Senate Bill Would Protect Rights of Disabled Parents

By Margaret Johnson and Glenn Sacks

Maria knew that her battle with multiple sclerosis would be a hard one, but she never dreamed it might cost her her daughter.

According to Senator Rod Wright’s office, Maria and her ex-husband shared 50-50 custody of their 12-year-old daughter until he refused to allow Maria access, claiming Maria was too disabled to care for her. Maria explains:

“I have a physical disability but I have been an exemplary mother. It is devastating for both parents and children to be wrenched apart by an ex-spouse seeking an unfair advantage in a divorce.”

After a lot of heartache, Maria did get her daughter back under the original 50-50 parenting schedule. Yet many California parents with disabilities are being driven to the margins of their children’s lives because their disability is being used as a way to deny child custody or visitation.

Currently under the laws relating to child custody, a disability can be used as a reason to deny custody or visitation. This can lead to unnecessary and expensive litigation, even in cases where the parent with a disability had been successfully parenting the children for many years prior to a separation or divorce.

Nationally, one in six parents is disabled. They’re poorer on average than nondisabled parents, and their ability to fight long, expensive court battles to defend their relationships with their children is limited.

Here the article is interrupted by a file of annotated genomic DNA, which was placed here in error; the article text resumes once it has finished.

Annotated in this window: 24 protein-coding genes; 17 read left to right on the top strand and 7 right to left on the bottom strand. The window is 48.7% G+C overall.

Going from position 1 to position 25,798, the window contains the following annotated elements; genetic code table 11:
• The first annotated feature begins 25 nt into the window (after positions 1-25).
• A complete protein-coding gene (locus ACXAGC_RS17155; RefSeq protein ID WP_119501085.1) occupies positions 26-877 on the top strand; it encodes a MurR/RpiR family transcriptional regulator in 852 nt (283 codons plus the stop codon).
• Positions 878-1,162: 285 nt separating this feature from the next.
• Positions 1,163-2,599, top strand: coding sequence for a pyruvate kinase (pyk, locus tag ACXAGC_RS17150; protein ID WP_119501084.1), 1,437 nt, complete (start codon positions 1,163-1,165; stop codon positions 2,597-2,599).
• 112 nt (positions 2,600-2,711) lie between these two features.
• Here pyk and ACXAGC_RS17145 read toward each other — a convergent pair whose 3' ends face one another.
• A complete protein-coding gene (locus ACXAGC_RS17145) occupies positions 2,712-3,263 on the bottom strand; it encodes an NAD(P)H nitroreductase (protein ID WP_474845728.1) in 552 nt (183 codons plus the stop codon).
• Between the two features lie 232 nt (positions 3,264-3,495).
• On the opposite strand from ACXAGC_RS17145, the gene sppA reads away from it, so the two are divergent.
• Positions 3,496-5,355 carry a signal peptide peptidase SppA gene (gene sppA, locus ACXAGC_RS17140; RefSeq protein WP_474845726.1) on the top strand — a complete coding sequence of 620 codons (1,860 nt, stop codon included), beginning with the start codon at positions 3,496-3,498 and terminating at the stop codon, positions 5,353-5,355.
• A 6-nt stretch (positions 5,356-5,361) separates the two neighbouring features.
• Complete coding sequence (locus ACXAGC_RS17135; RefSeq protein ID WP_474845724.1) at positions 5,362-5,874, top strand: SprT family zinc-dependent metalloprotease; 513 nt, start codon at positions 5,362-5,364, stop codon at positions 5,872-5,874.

Wright’s SB 1188, which is currently on Governor Schwarzenegger’s desk, will address this problem by adding a section to the California Family Code providing that a parent’s disability “may not form the basis for an order granting custody or visitation to another party, or for an order for imposing any condition or limitation on an award of custody to or visitation by the disabled parent, unless there is a finding by the court that [such a] grant…would not be in the best interest of the child.”

SB 1188 increases the burden of proof on the parent who raises disability as an issue and will serve as a deterrent to unnecessary litigation. It will reduce litigation costs and court calendar time as well.

SB 1188 is sponsored by Disability Rights California, Fathers and Families, and the American Retirees Association.

Ella Callow, Esq., the Director of Legal Programs for the National Center for Parents with Disabilities and their Families, explains: “California’s current laws relating to parents with disabilities are very poor. This bill is an important codification of the California Supreme Court’s Carney decision, which has helped protect parents with disabilities.”

According to Callow, while a few small states have passed beneficial laws on this issue, California would be the first major state to provide parents these types of protections. In addition, the bill will help military parents who became disabled while serving their country.

Timothy Sayre, a San Diego father of three, hopes that SB 1188 will help parents like him. Sayre’s three children were moved out of state by their mother in 2002 but, as part of a visitation agreement, they always spent their summers with Sayre. Sayre became disabled almost two years ago, and spent much of this spring battling to maintain his summer parenting time. After a difficult court battle during which his disability was used against him, Sayre lost some of his parenting time. He says:

“I use a wheelchair but I can still parent my children. My time with my 14-year-old daughter was cut way back, and I lost time with my sons, too. Not only should I have not lost this time, but I shouldn’t have had to fight this battle to begin with. Do my children love me and need me less because I use a wheelchair?”